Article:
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Ethiopia: Two journalists arrested as pressure mounts on private media

Paris-based press freedom group Reporters sans Frontières (RSF) has condemned the arrests of two journalists working for privately-owned newspapers in the past few days.

The latest victim is Reyot Alemu, a young woman reporter for the Amharic-language weekly Fitih, who was arrested on June 21, two days after the arrest of Woubeshet Taye, the deputy editor of the Amharic-language Awramba Times. Both are now the subject of a judicial investigation and are being held at the Addis Ababa centre for federal investigations in Maekelawi.

The authorities have not announced any charges, but it is believed they are accused of links with “terrorist” organisations.

“We call on the Ethiopian government to quickly account for these arrests, which have been carried out in an irregular manner and in which the legal limit for police custody (48 hours) has been exceeded,” RSF said. “The mystery surrounding their detention is unacceptable. These shady methods suggest a desire to stifle outspoken media and impose a news blackout on government abuses by scaring journalists and pressuring them to censor themselves on a regular basis. We demand their immediate release and the withdrawal of the proceedings against them."

“We are very disturbed by these arrests, which seem to have been carried out under an anti-terrorism law adopted in July 2009 and in accordance with a revision of government security policy two weeks ago. By accusing journalists of links with terrorist organisations, the government could be paving the way for repressive measures against independent media that will jeopardise diversity of opinion.”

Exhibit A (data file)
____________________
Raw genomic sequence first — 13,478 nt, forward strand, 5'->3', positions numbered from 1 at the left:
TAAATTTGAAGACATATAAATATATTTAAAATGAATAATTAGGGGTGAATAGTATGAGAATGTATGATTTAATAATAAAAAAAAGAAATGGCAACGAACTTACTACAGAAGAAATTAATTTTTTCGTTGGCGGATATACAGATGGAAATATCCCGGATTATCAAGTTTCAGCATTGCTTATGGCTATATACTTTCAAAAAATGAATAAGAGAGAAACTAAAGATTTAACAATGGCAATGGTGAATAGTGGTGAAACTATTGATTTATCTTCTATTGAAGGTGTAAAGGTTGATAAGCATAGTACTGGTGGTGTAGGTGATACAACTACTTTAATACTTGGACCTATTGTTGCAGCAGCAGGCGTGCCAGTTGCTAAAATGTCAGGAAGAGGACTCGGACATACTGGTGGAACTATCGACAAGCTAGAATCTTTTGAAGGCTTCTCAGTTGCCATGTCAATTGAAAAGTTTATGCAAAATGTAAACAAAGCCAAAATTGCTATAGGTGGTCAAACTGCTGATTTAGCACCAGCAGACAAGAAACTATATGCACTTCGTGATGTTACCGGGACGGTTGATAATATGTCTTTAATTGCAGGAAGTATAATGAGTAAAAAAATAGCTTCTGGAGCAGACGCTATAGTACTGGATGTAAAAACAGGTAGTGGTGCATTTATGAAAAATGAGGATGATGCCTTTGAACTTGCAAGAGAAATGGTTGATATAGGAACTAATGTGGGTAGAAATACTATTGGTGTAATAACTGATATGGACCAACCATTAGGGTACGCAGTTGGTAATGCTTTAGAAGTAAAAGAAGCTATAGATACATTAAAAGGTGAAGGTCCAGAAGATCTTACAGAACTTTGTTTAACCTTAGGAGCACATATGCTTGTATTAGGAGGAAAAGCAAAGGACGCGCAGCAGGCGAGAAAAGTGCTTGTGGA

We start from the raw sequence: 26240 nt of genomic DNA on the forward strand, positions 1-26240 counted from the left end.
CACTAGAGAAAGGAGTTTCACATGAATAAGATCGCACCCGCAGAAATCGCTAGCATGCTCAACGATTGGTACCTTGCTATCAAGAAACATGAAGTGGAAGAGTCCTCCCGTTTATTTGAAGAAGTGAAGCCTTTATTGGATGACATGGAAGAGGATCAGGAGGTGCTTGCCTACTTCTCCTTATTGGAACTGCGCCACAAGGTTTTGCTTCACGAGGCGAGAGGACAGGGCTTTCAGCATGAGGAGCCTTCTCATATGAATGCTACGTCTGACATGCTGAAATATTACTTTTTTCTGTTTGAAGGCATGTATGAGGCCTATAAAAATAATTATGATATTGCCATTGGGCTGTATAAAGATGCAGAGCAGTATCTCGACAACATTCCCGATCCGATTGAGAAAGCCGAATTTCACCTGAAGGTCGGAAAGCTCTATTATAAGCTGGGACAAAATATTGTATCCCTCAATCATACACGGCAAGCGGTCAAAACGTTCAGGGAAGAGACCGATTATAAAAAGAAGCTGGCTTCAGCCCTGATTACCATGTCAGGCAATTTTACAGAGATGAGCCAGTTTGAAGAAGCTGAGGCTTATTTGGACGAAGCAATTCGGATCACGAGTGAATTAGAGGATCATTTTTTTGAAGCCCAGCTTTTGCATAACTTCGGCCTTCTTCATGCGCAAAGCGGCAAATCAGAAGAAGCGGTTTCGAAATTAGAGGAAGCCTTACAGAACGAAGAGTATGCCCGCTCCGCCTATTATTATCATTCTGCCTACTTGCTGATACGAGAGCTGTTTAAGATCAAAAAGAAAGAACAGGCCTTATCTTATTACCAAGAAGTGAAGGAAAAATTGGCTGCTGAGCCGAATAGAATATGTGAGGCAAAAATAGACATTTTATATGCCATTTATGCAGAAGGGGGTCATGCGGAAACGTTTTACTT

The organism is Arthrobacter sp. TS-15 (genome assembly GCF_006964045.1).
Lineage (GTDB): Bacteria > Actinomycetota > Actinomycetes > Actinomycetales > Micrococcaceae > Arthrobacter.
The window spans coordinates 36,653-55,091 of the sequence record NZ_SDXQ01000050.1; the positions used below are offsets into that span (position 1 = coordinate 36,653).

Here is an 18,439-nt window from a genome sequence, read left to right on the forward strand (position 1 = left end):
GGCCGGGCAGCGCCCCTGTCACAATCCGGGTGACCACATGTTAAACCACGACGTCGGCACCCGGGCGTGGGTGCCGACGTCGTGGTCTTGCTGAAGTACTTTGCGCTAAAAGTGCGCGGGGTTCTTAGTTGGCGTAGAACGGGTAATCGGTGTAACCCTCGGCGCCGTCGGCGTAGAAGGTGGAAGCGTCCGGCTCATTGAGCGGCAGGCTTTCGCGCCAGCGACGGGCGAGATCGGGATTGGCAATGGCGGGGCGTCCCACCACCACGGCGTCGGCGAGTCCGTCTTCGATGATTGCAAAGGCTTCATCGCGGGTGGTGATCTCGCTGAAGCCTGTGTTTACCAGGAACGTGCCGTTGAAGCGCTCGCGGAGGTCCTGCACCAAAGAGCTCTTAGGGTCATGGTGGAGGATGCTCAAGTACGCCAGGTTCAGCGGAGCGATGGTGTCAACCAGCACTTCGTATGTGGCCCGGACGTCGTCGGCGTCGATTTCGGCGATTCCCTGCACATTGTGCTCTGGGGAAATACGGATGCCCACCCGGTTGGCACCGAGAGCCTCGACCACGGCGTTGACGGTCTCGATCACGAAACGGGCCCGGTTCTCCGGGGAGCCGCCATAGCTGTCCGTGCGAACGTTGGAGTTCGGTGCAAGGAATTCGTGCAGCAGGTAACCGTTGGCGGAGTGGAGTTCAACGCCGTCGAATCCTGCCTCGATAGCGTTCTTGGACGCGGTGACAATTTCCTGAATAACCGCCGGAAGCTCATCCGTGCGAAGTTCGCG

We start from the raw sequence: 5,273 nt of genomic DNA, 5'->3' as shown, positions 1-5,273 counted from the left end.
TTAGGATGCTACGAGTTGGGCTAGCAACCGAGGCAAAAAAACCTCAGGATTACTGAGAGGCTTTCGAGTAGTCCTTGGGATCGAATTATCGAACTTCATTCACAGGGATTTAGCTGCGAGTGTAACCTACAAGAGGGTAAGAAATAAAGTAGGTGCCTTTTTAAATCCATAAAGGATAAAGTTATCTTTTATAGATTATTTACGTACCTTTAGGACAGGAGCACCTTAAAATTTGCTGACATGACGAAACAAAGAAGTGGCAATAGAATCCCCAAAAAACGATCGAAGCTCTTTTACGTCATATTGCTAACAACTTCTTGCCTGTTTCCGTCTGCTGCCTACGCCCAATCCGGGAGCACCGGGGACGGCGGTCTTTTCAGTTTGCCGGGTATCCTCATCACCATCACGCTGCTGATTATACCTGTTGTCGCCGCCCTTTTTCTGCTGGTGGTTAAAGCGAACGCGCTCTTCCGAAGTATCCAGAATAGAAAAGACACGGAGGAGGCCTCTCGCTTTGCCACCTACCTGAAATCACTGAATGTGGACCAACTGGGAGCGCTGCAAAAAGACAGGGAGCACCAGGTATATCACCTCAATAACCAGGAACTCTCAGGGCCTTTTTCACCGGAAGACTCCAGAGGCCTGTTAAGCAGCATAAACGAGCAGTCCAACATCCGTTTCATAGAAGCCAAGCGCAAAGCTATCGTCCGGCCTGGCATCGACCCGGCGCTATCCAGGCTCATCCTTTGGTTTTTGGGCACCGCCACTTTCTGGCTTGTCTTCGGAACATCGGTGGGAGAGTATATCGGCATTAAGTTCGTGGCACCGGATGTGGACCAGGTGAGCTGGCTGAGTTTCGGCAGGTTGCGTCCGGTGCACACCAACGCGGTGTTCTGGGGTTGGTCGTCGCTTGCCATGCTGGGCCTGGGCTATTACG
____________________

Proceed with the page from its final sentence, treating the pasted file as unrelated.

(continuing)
After arresting Alemu, police searched her home and seized articles she had written, CDs and copies of the weekly with the apparent aim of using this material as evidence of “terrorist activities.”

After Taye was arrested by federal police at his home on June 19, he was held in the utmost secrecy at the Maekelawi federal investigations centre before reportedly being taken before a court on June 21. It is believed he could be accused of links with Ginbot 7, an opposition group which parliament recently declared to be a “terrorist” organisation. The authorities have had Taye in their sights for years and he had to resign as the editor of the Awramba Times following the media regulation agency’s constant harassment of the weekly in June 2010.

New York-based press freedom group Committee to Protect Journalists (CPJ) said, "These accusations against Woubshet Taye and Reyot Alemu must be viewed in light of the Ethiopian administration's longstanding practice of using trumped-up charges to silence and jail critical independent journalists. It is outrageous that a government spokesman should publicly accuse journalists of terrorism when they have not been charged with any crime and are unable to respond because they are in detention. They should be freed immediately."

In an interview with Bloomberg News, government spokesman Shimelis Kemal said the arrests of the two journalists had "nothing to do with viewpoints they have published." Alemu had recently criticized the ruling party's public fundraising method for a major dam project on the Nile, and Taye has critically covered local politics as the deputy editor of his newspaper.

Last week, Kemal told CPJ no journalists were incarcerated in Ethiopia, which is not true, according to CPJ research. Six journalists are currently behind bars in Ethiopia, two on vague criminal charges and four on vague terrorism accusations, including Taye and Alemu, according to CPJ research. Ethiopia is the second leading African jailer of journalists, behind Eritrea.

Date posted: June 28, 2011 Last modified: May 23, 2018 Total views: 132